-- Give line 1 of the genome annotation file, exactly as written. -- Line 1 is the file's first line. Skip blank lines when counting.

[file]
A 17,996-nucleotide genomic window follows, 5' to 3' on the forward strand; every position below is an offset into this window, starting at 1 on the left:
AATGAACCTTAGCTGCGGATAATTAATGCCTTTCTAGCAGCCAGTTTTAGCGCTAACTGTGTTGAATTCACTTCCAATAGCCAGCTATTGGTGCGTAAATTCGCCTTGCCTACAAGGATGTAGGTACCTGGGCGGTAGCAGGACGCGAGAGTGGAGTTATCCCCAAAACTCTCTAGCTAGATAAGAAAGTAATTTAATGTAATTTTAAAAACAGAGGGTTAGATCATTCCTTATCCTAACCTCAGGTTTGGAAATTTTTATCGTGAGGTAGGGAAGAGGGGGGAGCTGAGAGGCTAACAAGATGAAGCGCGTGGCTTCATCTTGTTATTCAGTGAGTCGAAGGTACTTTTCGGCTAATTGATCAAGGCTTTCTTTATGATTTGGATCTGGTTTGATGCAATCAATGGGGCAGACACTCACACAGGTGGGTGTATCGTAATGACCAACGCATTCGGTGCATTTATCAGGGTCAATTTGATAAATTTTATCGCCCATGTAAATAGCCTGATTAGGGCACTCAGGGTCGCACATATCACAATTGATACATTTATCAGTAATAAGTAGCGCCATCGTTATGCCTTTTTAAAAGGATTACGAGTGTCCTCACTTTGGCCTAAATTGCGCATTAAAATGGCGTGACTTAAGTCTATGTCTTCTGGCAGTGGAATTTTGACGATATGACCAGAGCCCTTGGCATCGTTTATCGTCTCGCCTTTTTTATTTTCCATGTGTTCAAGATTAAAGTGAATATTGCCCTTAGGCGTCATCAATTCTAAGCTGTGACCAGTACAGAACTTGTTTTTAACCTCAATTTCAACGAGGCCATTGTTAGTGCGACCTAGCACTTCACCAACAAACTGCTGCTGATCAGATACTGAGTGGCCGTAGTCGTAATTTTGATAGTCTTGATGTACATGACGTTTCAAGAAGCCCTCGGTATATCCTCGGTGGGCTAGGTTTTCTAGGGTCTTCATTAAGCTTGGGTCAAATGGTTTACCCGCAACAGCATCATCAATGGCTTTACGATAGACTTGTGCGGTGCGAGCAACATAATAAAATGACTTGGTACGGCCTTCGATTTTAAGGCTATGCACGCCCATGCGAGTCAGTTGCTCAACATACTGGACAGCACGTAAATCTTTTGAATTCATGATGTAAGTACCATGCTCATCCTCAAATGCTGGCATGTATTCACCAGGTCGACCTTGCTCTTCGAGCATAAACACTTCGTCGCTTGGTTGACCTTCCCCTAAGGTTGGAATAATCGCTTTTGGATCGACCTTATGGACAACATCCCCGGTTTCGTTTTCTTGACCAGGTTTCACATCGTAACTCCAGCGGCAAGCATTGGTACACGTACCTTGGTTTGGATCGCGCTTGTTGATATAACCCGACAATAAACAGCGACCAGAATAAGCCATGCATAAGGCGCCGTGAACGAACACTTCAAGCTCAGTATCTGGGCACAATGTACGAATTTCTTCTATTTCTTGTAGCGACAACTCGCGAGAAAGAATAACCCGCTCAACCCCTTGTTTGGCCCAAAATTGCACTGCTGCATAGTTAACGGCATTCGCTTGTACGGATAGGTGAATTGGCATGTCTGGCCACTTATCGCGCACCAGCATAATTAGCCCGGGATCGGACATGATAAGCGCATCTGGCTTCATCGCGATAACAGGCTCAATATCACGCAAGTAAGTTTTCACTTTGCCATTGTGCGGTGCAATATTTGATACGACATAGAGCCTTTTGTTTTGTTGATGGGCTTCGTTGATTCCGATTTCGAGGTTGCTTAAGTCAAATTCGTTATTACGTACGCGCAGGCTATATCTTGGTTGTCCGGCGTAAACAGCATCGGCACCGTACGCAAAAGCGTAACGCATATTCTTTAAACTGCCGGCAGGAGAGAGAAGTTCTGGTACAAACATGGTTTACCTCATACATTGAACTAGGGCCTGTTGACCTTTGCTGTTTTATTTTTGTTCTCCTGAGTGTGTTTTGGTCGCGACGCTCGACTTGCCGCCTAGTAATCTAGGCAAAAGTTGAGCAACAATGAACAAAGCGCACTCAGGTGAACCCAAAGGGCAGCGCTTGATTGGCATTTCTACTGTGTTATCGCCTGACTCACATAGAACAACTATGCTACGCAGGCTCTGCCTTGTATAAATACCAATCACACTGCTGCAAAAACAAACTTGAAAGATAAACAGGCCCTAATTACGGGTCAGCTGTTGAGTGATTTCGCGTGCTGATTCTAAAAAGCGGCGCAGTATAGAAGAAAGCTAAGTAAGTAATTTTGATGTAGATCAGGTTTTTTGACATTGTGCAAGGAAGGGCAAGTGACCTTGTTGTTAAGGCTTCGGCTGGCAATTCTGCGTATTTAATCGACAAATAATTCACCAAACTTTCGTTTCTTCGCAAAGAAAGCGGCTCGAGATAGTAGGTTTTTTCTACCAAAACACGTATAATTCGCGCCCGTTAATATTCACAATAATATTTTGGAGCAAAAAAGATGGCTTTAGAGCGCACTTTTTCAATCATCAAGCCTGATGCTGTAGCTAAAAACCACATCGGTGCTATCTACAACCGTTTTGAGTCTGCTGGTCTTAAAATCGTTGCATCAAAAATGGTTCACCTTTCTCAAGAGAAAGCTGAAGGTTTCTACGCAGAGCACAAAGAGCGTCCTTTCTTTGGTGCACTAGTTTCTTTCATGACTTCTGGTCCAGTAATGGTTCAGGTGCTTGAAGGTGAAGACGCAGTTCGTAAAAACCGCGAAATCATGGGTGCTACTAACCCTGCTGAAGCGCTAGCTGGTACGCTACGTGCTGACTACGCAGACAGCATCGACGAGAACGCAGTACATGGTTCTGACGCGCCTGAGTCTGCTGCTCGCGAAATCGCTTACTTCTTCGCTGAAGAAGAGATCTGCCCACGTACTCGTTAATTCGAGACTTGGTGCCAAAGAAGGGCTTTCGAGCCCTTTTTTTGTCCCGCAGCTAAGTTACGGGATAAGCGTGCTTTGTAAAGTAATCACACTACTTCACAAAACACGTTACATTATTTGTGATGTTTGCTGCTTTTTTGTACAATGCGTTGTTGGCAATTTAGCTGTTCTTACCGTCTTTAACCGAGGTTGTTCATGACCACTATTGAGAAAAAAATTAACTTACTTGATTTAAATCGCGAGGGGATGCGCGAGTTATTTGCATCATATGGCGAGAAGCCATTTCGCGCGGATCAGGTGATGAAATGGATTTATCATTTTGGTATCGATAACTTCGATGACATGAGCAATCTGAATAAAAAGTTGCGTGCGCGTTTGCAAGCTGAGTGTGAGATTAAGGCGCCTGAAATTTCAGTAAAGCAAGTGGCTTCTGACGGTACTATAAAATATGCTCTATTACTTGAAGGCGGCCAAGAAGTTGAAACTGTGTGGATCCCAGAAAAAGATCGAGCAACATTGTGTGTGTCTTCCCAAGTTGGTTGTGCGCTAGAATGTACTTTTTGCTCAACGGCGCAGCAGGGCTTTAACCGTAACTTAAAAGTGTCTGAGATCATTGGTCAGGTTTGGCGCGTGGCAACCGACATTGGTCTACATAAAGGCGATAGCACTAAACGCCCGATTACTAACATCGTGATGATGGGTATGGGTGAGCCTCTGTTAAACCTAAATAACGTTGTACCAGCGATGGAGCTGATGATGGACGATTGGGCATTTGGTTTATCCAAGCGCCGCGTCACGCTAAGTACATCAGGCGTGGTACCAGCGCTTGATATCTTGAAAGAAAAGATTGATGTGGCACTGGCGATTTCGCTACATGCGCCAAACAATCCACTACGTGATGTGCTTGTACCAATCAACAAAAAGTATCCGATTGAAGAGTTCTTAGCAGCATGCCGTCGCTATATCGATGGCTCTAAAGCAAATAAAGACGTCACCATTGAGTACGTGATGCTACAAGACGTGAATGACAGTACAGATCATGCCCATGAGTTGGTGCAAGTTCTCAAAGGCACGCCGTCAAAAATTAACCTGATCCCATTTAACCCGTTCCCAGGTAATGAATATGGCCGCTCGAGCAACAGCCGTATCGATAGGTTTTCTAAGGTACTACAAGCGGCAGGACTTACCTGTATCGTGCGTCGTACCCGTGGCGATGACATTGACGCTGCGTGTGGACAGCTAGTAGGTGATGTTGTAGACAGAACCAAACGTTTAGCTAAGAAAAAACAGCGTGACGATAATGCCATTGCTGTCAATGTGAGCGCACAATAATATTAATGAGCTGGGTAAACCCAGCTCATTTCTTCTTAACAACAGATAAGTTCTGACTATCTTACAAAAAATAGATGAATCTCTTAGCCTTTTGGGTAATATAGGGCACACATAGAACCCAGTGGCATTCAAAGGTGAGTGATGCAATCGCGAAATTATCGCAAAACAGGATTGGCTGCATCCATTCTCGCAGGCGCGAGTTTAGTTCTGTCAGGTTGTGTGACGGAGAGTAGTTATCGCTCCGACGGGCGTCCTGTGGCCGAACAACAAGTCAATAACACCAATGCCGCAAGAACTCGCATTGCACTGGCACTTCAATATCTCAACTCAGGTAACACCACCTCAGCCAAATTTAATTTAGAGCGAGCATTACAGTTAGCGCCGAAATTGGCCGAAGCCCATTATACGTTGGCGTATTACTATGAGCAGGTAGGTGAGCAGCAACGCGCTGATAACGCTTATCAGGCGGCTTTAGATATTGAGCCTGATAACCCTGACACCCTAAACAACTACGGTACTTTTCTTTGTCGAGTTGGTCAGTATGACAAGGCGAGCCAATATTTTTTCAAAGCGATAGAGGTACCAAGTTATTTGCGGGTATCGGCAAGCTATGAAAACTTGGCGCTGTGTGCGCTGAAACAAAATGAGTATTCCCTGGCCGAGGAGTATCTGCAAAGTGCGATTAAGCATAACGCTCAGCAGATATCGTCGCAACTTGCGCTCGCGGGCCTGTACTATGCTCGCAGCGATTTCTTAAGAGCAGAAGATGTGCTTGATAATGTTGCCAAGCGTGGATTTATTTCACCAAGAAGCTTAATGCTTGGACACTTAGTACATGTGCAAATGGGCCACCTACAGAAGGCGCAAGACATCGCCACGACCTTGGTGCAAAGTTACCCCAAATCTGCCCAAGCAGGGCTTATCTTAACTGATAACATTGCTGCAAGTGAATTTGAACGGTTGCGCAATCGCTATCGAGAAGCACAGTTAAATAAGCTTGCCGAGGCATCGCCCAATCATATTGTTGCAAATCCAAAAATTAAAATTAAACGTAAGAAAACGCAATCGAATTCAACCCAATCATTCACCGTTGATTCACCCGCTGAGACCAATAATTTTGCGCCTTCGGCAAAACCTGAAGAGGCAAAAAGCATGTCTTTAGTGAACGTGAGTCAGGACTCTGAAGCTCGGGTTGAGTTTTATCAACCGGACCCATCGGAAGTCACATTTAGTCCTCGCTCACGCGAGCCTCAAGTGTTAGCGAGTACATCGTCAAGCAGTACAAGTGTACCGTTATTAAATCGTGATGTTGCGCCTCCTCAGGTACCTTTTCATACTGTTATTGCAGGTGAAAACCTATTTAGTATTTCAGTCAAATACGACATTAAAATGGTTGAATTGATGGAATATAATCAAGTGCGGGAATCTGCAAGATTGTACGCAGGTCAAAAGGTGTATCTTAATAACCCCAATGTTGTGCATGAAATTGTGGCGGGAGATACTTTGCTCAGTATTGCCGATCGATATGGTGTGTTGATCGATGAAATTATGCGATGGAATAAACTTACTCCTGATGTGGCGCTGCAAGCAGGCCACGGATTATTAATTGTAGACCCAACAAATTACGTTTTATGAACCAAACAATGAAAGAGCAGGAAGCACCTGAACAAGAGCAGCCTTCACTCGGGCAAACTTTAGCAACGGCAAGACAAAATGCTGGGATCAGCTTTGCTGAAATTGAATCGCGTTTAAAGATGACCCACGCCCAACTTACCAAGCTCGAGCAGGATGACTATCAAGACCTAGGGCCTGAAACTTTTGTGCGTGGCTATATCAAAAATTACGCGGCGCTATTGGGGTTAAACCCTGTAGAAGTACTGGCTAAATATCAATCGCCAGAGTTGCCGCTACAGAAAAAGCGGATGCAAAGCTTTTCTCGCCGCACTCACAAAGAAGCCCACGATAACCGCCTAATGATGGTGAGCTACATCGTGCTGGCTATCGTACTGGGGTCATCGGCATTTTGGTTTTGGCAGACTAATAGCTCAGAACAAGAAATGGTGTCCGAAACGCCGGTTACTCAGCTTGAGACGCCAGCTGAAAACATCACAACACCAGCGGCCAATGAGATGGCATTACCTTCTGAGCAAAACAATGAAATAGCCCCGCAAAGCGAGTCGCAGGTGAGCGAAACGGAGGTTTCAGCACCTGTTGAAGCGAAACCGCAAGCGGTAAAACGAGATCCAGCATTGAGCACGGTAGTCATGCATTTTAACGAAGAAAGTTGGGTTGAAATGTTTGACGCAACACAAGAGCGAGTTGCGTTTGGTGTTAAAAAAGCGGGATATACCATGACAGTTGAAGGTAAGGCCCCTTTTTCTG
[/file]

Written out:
A 17,996-nucleotide genomic window follows, 5' to 3' on the forward strand; every position below is an offset into this window, starting at 1 on the left: